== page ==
During Amazon’s Devices event, the company introduced a new Alexa feature that aims to support users with mobility or speech disabilities. “Eye Gaze on Alexa” will be available later this year on the new Fire Max 11 Tablet, which launched in May.
This marks Amazon’s first time using eye-driven navigation technology for its devices.
Designed for customers unable to tap or use their voice, the eye-tracking feature detects a user’s presence and follows what they’re looking at in real-time. “Eye Gaze” works with “Tap to Alexa” so users can look at their Fire Max 11 tablet and perform pre-set Alexa actions, such as playing music and other entertainment, making calls and controlling their smart home environment. Amazon says it worked with speed-language pathologists in order to build a feature that helps customers with their daily tasks, such as turning on lights or communicating with caretakers.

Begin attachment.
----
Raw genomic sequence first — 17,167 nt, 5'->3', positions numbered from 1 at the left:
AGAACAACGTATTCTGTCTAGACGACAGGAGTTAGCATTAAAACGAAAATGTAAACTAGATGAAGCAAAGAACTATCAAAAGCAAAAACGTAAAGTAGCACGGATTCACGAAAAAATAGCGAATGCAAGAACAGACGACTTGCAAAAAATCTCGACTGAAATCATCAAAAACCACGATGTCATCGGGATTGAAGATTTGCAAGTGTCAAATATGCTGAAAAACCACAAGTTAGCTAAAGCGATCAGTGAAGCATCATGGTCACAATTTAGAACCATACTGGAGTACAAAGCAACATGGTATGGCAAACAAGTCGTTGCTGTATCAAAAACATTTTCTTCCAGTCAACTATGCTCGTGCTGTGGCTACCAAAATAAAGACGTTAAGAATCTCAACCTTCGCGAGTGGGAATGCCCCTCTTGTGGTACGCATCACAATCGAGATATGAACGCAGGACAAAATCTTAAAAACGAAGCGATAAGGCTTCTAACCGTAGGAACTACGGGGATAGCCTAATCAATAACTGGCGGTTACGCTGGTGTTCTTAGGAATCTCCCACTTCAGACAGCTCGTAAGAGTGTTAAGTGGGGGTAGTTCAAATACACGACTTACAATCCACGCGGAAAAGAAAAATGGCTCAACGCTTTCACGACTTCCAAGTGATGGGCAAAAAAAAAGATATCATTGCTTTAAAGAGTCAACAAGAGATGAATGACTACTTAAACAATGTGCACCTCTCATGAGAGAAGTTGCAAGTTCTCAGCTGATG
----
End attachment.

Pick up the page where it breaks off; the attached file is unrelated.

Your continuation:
“Eye Gaze on Alexa” will roll out to Fire Max 11 tablets in the U.S., the U.K., Germany and Japan.
Another Alexa feature that Amazon announced is “Call Translation,” where Alexa audio and video calls are translated and captioned in real time. The new feature could help non-native speakers communicate more effectively. Also, the captions could be useful for deaf and hard-of-hearing users.
“Call Translation” will roll out to Echo Show devices and the Alexa mobile app. It will be available in the U.S., the U.K., Canada, Mexico, Germany, France, Spain and Italy in over 10 languages, including English, Spanish, French, German and Portuguese.